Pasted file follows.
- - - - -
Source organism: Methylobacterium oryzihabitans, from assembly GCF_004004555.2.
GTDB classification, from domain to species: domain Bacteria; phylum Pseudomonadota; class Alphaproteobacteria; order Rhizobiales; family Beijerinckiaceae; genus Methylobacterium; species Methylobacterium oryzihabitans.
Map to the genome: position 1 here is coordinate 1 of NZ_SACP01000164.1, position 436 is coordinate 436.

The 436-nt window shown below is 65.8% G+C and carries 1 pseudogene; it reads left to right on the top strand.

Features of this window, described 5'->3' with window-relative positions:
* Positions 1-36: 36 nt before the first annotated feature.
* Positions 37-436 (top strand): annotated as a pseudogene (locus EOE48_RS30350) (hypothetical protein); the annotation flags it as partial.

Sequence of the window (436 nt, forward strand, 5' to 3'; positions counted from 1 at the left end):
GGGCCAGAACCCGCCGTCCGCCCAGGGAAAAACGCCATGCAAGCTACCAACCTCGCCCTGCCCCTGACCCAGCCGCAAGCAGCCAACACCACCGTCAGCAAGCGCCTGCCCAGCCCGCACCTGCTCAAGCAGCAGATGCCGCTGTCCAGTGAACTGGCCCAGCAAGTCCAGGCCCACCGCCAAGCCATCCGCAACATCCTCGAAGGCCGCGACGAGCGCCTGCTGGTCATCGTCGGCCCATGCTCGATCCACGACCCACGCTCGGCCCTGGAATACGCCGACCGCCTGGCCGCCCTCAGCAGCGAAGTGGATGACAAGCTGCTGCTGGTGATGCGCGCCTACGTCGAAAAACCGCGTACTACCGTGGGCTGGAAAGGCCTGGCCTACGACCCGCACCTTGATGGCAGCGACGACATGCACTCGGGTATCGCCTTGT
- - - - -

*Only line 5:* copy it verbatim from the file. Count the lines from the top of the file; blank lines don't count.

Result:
Features of this window, described 5'->3' with window-relative positions: